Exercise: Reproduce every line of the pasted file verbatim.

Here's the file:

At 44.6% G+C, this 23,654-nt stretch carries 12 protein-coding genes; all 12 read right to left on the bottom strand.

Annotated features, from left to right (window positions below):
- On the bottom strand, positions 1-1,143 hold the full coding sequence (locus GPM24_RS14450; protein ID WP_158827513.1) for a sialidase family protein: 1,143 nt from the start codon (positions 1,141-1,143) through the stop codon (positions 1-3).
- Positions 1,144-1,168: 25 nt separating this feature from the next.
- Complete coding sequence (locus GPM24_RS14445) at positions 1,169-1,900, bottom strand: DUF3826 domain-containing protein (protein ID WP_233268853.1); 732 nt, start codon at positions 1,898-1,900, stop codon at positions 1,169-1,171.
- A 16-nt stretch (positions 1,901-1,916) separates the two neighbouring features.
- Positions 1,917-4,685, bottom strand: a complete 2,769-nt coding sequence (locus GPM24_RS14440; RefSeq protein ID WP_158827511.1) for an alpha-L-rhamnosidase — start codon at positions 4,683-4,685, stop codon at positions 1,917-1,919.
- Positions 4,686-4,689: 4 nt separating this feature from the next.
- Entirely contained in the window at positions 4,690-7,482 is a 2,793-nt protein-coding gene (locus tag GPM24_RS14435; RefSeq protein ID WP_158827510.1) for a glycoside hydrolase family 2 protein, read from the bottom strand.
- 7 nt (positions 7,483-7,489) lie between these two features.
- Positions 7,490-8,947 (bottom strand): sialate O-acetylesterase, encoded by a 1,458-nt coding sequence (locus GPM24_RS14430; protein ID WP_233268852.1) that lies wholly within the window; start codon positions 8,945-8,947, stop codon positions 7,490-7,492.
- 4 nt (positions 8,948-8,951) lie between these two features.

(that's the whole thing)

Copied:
At 44.6% G+C, this 23,654-nt stretch carries 12 protein-coding genes; all 12 read right to left on the bottom strand.

Annotated features, from left to right (window positions below):
- On the bottom strand, positions 1-1,143 hold the full coding sequence (locus GPM24_RS14450; protein ID WP_158827513.1) for a sialidase family protein: 1,143 nt from the start codon (positions 1,141-1,143) through the stop codon (positions 1-3).
- Positions 1,144-1,168: 25 nt separating this feature from the next.
- Complete coding sequence (locus GPM24_RS14445) at positions 1,169-1,900, bottom strand: DUF3826 domain-containing protein (protein ID WP_233268853.1); 732 nt, start codon at positions 1,898-1,900, stop codon at positions 1,169-1,171.
- A 16-nt stretch (positions 1,901-1,916) separates the two neighbouring features.
- Positions 1,917-4,685, bottom strand: a complete 2,769-nt coding sequence (locus GPM24_RS14440; RefSeq protein ID WP_158827511.1) for an alpha-L-rhamnosidase — start codon at positions 4,683-4,685, stop codon at positions 1,917-1,919.
- Positions 4,686-4,689: 4 nt separating this feature from the next.
- Entirely contained in the window at positions 4,690-7,482 is a 2,793-nt protein-coding gene (locus tag GPM24_RS14435; RefSeq protein ID WP_158827510.1) for a glycoside hydrolase family 2 protein, read from the bottom strand.
- 7 nt (positions 7,483-7,489) lie between these two features.
- Positions 7,490-8,947 (bottom strand): sialate O-acetylesterase, encoded by a 1,458-nt coding sequence (locus GPM24_RS14430; protein ID WP_233268852.1) that lies wholly within the window; start codon positions 8,945-8,947, stop codon positions 7,490-7,492.
- 4 nt (positions 8,948-8,951) lie between these two features.